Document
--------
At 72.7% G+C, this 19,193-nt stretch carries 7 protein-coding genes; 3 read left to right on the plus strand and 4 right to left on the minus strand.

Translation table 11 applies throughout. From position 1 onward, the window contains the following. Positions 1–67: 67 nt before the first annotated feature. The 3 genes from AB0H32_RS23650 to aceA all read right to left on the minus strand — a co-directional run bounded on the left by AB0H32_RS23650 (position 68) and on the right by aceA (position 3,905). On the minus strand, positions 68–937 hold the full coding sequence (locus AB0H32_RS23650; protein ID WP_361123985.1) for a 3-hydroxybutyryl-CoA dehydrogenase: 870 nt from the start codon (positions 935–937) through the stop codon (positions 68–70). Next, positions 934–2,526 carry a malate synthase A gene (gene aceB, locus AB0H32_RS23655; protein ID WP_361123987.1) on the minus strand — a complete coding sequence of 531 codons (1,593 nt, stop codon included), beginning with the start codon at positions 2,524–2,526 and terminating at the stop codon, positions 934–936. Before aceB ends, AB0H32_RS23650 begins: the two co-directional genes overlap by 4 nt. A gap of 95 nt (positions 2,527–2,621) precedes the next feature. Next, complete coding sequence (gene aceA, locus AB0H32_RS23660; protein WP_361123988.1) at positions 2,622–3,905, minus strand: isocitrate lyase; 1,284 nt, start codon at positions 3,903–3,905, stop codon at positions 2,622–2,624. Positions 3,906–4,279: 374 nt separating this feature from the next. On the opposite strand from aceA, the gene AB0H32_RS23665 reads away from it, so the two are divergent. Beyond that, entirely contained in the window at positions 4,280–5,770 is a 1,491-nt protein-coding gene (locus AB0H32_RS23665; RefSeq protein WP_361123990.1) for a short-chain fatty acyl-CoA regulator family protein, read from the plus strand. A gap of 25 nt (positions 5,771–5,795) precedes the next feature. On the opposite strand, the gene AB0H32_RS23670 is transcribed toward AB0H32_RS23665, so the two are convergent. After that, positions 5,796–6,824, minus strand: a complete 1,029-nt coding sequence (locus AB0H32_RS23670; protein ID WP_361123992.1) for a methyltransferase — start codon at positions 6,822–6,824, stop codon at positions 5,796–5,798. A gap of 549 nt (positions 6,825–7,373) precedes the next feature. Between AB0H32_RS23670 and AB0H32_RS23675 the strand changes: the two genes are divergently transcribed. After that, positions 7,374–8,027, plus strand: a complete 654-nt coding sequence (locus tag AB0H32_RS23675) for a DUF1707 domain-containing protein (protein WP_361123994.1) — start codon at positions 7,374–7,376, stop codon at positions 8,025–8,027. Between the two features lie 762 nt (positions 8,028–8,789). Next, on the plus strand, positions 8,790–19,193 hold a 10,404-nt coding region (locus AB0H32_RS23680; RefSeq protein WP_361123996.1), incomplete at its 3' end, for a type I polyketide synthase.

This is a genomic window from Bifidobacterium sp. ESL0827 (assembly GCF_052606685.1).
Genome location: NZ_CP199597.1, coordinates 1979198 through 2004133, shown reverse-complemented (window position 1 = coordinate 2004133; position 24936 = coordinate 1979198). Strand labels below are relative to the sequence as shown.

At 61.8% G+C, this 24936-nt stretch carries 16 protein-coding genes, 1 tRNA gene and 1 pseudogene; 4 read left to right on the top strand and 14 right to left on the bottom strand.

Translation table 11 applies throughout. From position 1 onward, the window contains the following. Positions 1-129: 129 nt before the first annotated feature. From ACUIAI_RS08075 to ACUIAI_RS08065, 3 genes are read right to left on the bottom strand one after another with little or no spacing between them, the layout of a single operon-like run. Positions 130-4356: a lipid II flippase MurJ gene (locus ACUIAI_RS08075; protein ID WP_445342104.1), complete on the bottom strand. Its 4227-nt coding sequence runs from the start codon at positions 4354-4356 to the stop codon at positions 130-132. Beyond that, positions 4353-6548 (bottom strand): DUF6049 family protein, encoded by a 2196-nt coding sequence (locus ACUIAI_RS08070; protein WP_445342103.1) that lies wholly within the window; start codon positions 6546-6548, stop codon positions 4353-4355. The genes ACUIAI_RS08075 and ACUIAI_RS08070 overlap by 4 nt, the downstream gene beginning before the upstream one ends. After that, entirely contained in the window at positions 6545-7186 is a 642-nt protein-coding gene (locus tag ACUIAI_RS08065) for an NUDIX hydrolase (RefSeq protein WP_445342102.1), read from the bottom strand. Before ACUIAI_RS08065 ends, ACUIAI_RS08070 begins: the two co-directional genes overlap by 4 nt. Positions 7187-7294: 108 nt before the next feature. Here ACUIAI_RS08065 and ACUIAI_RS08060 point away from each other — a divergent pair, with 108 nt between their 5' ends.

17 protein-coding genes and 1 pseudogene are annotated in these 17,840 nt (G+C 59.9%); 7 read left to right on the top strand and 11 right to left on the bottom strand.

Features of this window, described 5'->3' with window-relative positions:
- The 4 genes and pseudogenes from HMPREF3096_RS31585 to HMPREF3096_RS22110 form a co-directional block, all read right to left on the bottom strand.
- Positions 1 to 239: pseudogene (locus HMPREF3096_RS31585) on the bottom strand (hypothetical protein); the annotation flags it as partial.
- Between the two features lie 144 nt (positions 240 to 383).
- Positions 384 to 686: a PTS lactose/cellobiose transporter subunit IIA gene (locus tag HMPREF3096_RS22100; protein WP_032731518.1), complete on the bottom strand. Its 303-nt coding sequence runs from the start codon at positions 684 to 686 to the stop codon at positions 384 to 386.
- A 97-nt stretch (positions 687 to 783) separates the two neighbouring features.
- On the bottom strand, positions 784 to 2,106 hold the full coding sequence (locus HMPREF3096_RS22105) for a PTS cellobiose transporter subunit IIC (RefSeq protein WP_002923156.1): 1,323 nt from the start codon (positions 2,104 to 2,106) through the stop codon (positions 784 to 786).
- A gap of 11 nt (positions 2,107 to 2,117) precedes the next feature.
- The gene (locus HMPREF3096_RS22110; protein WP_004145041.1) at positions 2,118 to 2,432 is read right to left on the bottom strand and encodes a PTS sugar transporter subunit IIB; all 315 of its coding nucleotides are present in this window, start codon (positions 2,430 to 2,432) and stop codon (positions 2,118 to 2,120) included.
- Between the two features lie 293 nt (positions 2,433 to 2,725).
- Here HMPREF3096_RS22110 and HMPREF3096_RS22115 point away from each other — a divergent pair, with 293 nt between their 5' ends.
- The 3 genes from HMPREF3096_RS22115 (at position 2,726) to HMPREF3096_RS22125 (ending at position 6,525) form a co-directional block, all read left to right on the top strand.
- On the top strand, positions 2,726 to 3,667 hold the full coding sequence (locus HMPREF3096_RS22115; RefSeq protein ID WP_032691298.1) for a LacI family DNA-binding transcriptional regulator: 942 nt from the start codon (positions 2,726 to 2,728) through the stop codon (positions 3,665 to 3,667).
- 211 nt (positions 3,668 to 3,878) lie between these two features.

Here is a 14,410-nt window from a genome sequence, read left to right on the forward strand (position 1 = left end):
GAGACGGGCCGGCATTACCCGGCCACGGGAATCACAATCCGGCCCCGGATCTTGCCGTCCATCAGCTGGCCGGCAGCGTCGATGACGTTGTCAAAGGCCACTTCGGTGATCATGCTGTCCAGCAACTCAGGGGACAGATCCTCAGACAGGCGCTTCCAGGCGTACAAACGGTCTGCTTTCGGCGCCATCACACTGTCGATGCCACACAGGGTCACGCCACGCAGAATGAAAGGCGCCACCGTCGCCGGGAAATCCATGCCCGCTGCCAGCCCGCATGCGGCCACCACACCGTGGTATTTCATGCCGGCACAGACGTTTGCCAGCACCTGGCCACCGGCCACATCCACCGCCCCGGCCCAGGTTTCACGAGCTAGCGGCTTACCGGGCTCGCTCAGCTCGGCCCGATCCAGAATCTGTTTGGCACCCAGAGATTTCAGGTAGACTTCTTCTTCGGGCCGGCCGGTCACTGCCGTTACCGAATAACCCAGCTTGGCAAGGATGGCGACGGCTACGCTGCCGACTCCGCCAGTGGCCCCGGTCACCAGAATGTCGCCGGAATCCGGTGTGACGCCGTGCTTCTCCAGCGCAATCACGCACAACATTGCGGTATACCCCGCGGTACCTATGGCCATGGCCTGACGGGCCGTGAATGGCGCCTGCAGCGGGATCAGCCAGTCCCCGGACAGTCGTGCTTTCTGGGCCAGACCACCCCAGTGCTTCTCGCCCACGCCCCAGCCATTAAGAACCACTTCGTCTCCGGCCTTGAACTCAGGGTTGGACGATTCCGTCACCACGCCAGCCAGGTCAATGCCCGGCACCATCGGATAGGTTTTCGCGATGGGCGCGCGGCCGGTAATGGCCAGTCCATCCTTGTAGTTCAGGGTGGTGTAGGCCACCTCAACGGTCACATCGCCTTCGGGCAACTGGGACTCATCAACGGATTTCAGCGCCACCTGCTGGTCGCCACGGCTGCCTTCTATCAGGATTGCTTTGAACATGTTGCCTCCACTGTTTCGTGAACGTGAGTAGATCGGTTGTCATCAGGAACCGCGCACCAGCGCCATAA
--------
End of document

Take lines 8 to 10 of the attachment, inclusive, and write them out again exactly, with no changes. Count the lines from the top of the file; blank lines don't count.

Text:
Features of this window, described 5'->3' with window-relative positions:
- The 4 genes and pseudogenes from HMPREF3096_RS31585 to HMPREF3096_RS22110 form a co-directional block, all read right to left on the bottom strand.
- Positions 1 to 239: pseudogene (locus HMPREF3096_RS31585) on the bottom strand (hypothetical protein); the annotation flags it as partial.